First-round pick Michael Floyd is fitted for his new helmet Thursday by equipment manager Mark Ahlemeier.
The effort to impress an Adrian Wilson, or Darnell Dockett, or Larry Fitzgerald was always part of the rookie equation coaches had to filter during minicamp weekend.
The entire team would gather for on-field work for the first time during those mandatory practices. Rookies who weren't even sure where each hallway led in the locker room were getting out on the football field without knowing the playbook and trying to keep up with the Cardinals' veterans.
"Now," coach Ken Whisenhunt said, "they can be themselves."
The new collective bargaining agreement has changed many aspects of the offseason. One of the biggest is the construct of minicamps. The veterans' mandatory minicamp now comes at the end of the offseason work, in mid-June. And it creates a rookies-only minicamp first – Friday through Sunday, with five practices – for newcomers to get used to NFL life.
The rookies arrived Thursday to take physicals and receive equipment. Friday morning is their first practice, and as long as their college isn't still in session, they will begin their NFL careers all starting from the same spot.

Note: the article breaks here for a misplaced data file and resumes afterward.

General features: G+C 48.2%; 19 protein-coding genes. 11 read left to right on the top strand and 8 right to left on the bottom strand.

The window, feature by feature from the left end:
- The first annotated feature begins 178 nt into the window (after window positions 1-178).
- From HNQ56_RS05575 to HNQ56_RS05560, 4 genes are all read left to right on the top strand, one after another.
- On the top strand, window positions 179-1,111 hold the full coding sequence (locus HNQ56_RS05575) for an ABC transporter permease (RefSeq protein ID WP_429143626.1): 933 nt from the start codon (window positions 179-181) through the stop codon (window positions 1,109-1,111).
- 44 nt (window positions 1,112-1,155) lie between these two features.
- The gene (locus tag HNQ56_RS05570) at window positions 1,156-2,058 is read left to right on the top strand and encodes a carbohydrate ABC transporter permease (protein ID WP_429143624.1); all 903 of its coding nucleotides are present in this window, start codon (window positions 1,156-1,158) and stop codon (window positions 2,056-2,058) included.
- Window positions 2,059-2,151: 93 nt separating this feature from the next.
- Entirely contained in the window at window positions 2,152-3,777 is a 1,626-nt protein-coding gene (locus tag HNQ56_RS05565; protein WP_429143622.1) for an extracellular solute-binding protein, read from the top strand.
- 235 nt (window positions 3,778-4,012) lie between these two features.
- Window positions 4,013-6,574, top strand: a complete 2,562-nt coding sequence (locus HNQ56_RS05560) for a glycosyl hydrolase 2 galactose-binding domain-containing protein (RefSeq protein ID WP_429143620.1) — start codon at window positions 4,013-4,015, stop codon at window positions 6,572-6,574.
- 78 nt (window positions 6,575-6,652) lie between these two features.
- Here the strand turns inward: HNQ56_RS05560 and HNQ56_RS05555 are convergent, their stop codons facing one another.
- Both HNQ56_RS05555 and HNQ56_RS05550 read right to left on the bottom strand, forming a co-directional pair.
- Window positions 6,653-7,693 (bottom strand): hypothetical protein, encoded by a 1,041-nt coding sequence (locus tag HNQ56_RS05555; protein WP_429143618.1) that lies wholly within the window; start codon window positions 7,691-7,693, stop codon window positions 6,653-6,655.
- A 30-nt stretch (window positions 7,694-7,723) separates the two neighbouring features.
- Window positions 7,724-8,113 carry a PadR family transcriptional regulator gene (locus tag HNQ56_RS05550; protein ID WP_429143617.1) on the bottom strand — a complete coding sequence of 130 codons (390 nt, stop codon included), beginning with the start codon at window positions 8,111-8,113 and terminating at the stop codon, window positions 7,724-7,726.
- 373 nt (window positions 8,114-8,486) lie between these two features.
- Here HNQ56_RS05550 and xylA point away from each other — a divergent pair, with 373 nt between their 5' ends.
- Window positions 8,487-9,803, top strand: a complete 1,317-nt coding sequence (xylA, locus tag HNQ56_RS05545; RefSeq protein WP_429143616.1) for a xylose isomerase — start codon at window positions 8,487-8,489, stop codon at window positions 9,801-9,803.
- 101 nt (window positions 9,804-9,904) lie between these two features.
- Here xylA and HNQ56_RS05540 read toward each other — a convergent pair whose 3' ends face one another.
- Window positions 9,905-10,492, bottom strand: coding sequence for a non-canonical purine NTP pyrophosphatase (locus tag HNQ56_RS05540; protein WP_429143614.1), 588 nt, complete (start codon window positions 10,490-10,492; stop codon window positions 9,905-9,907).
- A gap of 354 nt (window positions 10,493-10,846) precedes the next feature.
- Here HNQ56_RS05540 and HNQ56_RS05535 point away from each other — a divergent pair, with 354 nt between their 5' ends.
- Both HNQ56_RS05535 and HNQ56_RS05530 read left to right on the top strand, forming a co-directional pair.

"It's new territory," Whisenhunt said. "There are two perspectives. You like that you have worked hard with your veteran players to create the right atmosphere and there is probably no better way to get that to the new guys than to have them around.
"On the other hand, it's good to see how these guys handle this situation by themselves, see how they adapt, see who takes a leadership role. It's a great tool."
The Cardinals are expecting to have 49 total players working out over the weekend, which includes seven draft picks, 17 undrafted rookies, a handful of current roster players who qualify for such a camp (such as linebacker Quan Sturdivant and wide receiver Isaiah Williams) and players who will be attending on a tryout basis.
Rookies are able to then remain in Arizona and begin the strength and conditioning program in which the veterans have already been taking part.
While draft picks like wide receiver Michael Floyd and tackle Bobby Massie will eventually battle for starting jobs, the original minicamp is "starting from ground zero," Whisenhunt said. The coaches don't want to overload the new players, and without veterans, there is no reason to install too much.
"You want to give them the basics, so when they get to the first day of OTAs, that's not the first time they have seen the offense or defense," Whisenhunt said. "They will get a chance to learn very quickly from the veterans, how we do things, how we practice, but at least they will have some kind of starting point."
Whisenhunt isn't sure how it will translate on the learning curve, and doesn't know if in the end it will be better than the old system.
But "it's the way it's going to be now," Whisenhunt said. "I'm excited to see how it works."